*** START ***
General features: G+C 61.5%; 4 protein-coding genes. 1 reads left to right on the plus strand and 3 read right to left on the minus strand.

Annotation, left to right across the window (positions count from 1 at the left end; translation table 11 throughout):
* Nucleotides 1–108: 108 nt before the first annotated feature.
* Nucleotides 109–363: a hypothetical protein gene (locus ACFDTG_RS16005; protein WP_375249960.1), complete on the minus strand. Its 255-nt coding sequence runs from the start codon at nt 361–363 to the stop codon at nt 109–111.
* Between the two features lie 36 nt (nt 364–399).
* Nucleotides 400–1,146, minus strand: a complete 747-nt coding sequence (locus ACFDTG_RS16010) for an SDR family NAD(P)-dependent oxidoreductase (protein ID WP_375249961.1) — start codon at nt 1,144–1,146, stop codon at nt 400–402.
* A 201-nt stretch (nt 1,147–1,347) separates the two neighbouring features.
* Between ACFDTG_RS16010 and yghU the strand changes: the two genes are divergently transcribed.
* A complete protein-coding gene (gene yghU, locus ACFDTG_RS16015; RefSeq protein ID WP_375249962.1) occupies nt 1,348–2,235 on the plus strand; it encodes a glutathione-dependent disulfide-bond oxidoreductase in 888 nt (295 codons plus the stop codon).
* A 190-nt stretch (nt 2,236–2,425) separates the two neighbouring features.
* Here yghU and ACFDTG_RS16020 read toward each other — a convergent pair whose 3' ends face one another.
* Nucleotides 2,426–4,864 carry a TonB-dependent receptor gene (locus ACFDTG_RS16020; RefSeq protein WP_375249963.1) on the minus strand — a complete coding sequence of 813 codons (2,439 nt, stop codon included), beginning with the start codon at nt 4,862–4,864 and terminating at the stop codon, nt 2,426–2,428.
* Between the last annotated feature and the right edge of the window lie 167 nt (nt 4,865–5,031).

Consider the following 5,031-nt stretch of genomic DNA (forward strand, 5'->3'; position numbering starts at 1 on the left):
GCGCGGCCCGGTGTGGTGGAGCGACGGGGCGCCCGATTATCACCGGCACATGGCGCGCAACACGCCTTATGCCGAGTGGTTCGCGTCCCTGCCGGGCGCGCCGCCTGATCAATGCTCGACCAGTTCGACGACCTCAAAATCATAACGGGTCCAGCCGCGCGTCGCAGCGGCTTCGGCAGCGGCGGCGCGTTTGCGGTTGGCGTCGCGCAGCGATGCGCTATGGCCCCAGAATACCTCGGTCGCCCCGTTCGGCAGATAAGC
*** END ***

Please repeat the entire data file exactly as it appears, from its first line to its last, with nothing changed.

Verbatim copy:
General features: G+C 61.5%; 4 protein-coding genes. 1 reads left to right on the plus strand and 3 read right to left on the minus strand.

Annotation, left to right across the window (positions count from 1 at the left end; translation table 11 throughout):
* Nucleotides 1–108: 108 nt before the first annotated feature.
* Nucleotides 109–363: a hypothetical protein gene (locus ACFDTG_RS16005; protein WP_375249960.1), complete on the minus strand. Its 255-nt coding sequence runs from the start codon at nt 361–363 to the stop codon at nt 109–111.
* Between the two features lie 36 nt (nt 364–399).
* Nucleotides 400–1,146, minus strand: a complete 747-nt coding sequence (locus ACFDTG_RS16010) for an SDR family NAD(P)-dependent oxidoreductase (protein ID WP_375249961.1) — start codon at nt 1,144–1,146, stop codon at nt 400–402.
* A 201-nt stretch (nt 1,147–1,347) separates the two neighbouring features.
* Between ACFDTG_RS16010 and yghU the strand changes: the two genes are divergently transcribed.
* A complete protein-coding gene (gene yghU, locus ACFDTG_RS16015; RefSeq protein ID WP_375249962.1) occupies nt 1,348–2,235 on the plus strand; it encodes a glutathione-dependent disulfide-bond oxidoreductase in 888 nt (295 codons plus the stop codon).
* A 190-nt stretch (nt 2,236–2,425) separates the two neighbouring features.
* Here yghU and ACFDTG_RS16020 read toward each other — a convergent pair whose 3' ends face one another.
* Nucleotides 2,426–4,864 carry a TonB-dependent receptor gene (locus ACFDTG_RS16020; RefSeq protein WP_375249963.1) on the minus strand — a complete coding sequence of 813 codons (2,439 nt, stop codon included), beginning with the start codon at nt 4,862–4,864 and terminating at the stop codon, nt 2,426–2,428.
* Between the last annotated feature and the right edge of the window lie 167 nt (nt 4,865–5,031).

Consider the following 5,031-nt stretch of genomic DNA (forward strand, 5'->3'; position numbering starts at 1 on the left):
GCGCGGCCCGGTGTGGTGGAGCGACGGGGCGCCCGATTATCACCGGCACATGGCGCGCAACACGCCTTATGCCGAGTGGTTCGCGTCCCTGCCGGGCGCGCCGCCTGATCAATGCTCGACCAGTTCGACGACCTCAAAATCATAACGGGTCCAGCCGCGCGTCGCAGCGGCTTCGGCAGCGGCGGCGCGTTTGCGGTTGGCGTCGCGCAGCGATGCGCTATGGCCCCAGAATACCTCGGTCGCCCCGTTCGGCAGATAAGC